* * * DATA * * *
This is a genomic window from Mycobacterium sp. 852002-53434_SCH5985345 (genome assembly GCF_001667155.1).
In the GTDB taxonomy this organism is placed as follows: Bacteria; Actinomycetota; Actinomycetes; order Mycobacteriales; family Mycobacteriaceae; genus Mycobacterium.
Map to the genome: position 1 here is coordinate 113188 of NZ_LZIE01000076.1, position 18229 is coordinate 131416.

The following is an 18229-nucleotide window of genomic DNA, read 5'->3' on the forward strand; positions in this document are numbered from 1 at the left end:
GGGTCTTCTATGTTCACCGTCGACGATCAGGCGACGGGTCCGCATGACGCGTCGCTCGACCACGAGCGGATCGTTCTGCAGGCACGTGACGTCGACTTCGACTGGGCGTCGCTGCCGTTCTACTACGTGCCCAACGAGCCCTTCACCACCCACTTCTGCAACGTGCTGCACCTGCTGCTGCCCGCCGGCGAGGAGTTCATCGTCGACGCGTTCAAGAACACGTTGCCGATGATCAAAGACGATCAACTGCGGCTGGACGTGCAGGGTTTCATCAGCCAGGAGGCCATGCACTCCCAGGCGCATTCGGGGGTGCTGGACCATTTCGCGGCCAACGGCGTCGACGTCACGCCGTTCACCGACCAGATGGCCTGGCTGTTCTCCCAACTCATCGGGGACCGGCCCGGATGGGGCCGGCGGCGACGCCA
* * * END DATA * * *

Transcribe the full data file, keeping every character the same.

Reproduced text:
This is a genomic window from Mycobacterium sp. 852002-53434_SCH5985345 (genome assembly GCF_001667155.1).
In the GTDB taxonomy this organism is placed as follows: Bacteria; Actinomycetota; Actinomycetes; order Mycobacteriales; family Mycobacteriaceae; genus Mycobacterium.
Map to the genome: position 1 here is coordinate 113188 of NZ_LZIE01000076.1, position 18229 is coordinate 131416.

The following is an 18229-nucleotide window of genomic DNA, read 5'->3' on the forward strand; positions in this document are numbered from 1 at the left end:
GGGTCTTCTATGTTCACCGTCGACGATCAGGCGACGGGTCCGCATGACGCGTCGCTCGACCACGAGCGGATCGTTCTGCAGGCACGTGACGTCGACTTCGACTGGGCGTCGCTGCCGTTCTACTACGTGCCCAACGAGCCCTTCACCACCCACTTCTGCAACGTGCTGCACCTGCTGCTGCCCGCCGGCGAGGAGTTCATCGTCGACGCGTTCAAGAACACGTTGCCGATGATCAAAGACGATCAACTGCGGCTGGACGTGCAGGGTTTCATCAGCCAGGAGGCCATGCACTCCCAGGCGCATTCGGGGGTGCTGGACCATTTCGCGGCCAACGGCGTCGACGTCACGCCGTTCACCGACCAGATGGCCTGGCTGTTCTCCCAACTCATCGGGGACCGGCCCGGATGGGGCCGGCGGCGACGCCA